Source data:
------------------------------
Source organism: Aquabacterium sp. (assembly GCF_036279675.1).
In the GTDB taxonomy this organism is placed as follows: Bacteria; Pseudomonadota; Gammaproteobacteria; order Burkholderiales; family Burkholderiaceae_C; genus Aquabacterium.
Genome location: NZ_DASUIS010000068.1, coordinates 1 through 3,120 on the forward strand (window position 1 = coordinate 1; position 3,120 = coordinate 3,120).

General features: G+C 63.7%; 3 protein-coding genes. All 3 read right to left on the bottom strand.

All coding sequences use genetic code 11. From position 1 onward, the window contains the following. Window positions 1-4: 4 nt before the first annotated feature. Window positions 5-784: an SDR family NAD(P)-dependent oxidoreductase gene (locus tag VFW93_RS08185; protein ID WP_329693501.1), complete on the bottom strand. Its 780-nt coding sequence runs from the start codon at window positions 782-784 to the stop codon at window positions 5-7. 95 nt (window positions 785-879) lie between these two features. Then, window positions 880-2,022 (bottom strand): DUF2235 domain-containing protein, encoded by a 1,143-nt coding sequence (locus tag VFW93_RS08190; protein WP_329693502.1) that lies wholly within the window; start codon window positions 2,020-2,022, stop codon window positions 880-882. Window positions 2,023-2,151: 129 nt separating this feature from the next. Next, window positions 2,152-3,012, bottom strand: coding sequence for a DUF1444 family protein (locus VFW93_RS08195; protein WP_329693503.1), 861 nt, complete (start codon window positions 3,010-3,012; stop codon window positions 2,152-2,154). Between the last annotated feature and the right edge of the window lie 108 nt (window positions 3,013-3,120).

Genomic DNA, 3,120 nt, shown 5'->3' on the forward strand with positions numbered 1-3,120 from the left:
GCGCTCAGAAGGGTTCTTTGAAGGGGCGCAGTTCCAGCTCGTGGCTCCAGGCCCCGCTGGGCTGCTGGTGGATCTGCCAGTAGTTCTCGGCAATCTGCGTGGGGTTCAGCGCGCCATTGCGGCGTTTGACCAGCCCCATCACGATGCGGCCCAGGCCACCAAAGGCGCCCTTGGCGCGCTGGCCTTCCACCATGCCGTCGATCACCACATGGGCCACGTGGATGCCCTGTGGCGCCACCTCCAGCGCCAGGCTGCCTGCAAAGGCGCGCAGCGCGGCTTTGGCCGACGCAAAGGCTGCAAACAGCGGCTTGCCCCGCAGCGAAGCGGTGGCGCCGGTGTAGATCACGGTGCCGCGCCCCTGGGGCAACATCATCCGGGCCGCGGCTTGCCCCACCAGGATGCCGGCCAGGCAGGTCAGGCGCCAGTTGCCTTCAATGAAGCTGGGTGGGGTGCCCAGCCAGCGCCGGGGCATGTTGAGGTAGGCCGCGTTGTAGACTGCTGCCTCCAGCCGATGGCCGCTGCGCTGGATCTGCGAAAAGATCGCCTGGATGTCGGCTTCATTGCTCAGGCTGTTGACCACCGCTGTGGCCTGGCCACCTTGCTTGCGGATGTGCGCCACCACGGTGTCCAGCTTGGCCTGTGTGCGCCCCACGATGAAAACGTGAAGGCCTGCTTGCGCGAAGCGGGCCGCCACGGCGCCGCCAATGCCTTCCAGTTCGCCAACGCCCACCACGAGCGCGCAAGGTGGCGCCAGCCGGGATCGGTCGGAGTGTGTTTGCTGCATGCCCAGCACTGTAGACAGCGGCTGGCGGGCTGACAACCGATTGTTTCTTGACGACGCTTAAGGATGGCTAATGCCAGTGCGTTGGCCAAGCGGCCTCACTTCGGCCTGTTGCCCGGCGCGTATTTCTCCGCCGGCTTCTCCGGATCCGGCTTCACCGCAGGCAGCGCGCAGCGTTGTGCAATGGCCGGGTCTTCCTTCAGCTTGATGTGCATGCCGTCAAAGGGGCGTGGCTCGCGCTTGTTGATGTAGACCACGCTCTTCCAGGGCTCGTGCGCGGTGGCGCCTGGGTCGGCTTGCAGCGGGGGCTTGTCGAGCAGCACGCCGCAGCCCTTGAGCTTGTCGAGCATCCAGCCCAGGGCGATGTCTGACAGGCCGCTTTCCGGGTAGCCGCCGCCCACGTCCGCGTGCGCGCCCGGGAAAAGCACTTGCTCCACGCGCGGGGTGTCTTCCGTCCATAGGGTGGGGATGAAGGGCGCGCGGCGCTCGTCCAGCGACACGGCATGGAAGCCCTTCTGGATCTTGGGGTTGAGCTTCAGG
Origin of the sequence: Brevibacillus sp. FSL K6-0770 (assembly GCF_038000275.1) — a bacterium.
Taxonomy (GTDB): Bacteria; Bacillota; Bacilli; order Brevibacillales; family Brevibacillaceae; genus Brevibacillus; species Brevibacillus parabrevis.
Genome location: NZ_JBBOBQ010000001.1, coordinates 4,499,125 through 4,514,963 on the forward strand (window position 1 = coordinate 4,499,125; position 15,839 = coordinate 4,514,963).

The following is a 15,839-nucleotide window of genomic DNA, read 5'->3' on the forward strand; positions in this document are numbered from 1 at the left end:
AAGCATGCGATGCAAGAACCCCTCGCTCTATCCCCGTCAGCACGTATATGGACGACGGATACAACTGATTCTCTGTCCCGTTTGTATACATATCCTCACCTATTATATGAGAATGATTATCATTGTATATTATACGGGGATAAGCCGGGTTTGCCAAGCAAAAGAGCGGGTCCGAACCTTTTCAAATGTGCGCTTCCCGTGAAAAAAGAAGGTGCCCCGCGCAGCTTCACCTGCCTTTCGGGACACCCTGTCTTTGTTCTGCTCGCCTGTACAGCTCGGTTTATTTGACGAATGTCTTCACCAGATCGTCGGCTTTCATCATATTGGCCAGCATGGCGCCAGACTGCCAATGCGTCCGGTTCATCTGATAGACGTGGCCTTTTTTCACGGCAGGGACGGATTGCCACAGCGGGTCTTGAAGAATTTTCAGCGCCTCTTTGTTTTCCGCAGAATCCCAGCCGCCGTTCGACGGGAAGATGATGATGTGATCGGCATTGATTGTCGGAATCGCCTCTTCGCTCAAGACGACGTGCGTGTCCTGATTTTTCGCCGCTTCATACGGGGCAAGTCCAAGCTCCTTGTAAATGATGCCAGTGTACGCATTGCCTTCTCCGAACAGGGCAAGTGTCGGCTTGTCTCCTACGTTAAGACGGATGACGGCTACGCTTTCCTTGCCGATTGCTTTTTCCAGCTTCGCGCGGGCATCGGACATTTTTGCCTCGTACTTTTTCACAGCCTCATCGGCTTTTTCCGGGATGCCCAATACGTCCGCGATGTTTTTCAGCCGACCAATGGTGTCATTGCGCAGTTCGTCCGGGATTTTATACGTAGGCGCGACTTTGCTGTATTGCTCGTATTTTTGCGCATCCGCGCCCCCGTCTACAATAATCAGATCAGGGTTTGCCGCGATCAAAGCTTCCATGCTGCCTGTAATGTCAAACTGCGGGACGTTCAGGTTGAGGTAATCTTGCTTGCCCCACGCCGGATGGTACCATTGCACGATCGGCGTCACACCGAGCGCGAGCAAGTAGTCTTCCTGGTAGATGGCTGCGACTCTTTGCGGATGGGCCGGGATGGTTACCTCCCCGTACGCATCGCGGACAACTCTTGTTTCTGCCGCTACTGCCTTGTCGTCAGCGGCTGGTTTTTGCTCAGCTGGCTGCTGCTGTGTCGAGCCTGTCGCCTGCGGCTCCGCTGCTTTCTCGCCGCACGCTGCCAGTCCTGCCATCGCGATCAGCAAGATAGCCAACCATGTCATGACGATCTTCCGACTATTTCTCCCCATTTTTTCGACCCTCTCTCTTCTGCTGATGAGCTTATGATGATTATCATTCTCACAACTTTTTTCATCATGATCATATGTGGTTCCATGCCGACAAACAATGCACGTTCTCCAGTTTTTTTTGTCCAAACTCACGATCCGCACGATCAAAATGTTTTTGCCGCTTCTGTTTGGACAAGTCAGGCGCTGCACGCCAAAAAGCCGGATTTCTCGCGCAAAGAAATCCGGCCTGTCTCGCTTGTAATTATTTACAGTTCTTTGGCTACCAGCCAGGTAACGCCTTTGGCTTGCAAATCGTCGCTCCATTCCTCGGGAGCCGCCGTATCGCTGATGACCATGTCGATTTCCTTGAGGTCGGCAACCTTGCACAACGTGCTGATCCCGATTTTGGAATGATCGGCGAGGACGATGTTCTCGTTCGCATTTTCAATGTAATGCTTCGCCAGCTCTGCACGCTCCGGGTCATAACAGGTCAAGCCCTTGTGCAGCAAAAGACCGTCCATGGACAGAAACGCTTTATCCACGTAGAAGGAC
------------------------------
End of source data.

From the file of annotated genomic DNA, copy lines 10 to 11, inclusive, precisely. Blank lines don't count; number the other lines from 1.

Genome location: NZ_JBBOBQ010000001.1, coordinates 4,499,125 through 4,514,963 on the forward strand (window position 1 = coordinate 4,499,125; position 15,839 = coordinate 4,514,963).

The following is a 15,839-nucleotide window of genomic DNA, read 5'->3' on the forward strand; positions in this document are numbered from 1 at the left end: